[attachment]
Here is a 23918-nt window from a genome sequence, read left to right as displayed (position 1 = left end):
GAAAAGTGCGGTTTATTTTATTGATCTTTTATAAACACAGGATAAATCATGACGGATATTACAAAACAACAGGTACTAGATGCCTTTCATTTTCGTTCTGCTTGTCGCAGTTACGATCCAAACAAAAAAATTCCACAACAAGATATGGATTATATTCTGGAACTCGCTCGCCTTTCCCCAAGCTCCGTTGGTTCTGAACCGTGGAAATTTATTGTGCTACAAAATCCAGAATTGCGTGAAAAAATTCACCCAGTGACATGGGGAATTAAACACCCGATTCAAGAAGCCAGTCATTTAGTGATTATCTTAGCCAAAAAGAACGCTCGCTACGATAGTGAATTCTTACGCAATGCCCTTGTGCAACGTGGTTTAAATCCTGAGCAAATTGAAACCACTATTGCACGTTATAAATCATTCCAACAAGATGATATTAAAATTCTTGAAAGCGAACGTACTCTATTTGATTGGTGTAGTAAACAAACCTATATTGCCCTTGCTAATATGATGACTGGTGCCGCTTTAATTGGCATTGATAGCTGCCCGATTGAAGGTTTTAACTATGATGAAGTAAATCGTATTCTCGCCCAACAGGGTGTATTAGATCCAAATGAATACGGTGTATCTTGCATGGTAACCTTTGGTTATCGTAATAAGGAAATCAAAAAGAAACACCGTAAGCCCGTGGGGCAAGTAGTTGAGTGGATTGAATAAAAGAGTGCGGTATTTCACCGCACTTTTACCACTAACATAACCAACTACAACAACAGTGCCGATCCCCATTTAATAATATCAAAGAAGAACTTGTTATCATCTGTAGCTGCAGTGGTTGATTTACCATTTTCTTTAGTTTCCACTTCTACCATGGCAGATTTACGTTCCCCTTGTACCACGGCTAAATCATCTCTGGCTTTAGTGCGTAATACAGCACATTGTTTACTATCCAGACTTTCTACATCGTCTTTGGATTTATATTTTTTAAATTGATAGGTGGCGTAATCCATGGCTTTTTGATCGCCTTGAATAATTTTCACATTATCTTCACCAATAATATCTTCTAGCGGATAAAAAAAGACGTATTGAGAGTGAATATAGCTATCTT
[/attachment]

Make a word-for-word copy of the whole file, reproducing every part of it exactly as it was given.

Here is a 23918-nt window from a genome sequence, read left to right as displayed (position 1 = left end):
GAAAAGTGCGGTTTATTTTATTGATCTTTTATAAACACAGGATAAATCATGACGGATATTACAAAACAACAGGTACTAGATGCCTTTCATTTTCGTTCTGCTTGTCGCAGTTACGATCCAAACAAAAAAATTCCACAACAAGATATGGATTATATTCTGGAACTCGCTCGCCTTTCCCCAAGCTCCGTTGGTTCTGAACCGTGGAAATTTATTGTGCTACAAAATCCAGAATTGCGTGAAAAAATTCACCCAGTGACATGGGGAATTAAACACCCGATTCAAGAAGCCAGTCATTTAGTGATTATCTTAGCCAAAAAGAACGCTCGCTACGATAGTGAATTCTTACGCAATGCCCTTGTGCAACGTGGTTTAAATCCTGAGCAAATTGAAACCACTATTGCACGTTATAAATCATTCCAACAAGATGATATTAAAATTCTTGAAAGCGAACGTACTCTATTTGATTGGTGTAGTAAACAAACCTATATTGCCCTTGCTAATATGATGACTGGTGCCGCTTTAATTGGCATTGATAGCTGCCCGATTGAAGGTTTTAACTATGATGAAGTAAATCGTATTCTCGCCCAACAGGGTGTATTAGATCCAAATGAATACGGTGTATCTTGCATGGTAACCTTTGGTTATCGTAATAAGGAAATCAAAAAGAAACACCGTAAGCCCGTGGGGCAAGTAGTTGAGTGGATTGAATAAAAGAGTGCGGTATTTCACCGCACTTTTACCACTAACATAACCAACTACAACAACAGTGCCGATCCCCATTTAATAATATCAAAGAAGAACTTGTTATCATCTGTAGCTGCAGTGGTTGATTTACCATTTTCTTTAGTTTCCACTTCTACCATGGCAGATTTACGTTCCCCTTGTACCACGGCTAAATCATCTCTGGCTTTAGTGCGTAATACAGCACATTGTTTACTATCCAGACTTTCTACATCGTCTTTGGATTTATATTTTTTAAATTGATAGGTGGCGTAATCCATGGCTTTTTGATCGCCTTGAATAATTTTCACATTATCTTCACCAATAATATCTTCTAGCGGATAAAAAAAGACGTATTGAGAGTGAATATAGCTATCTT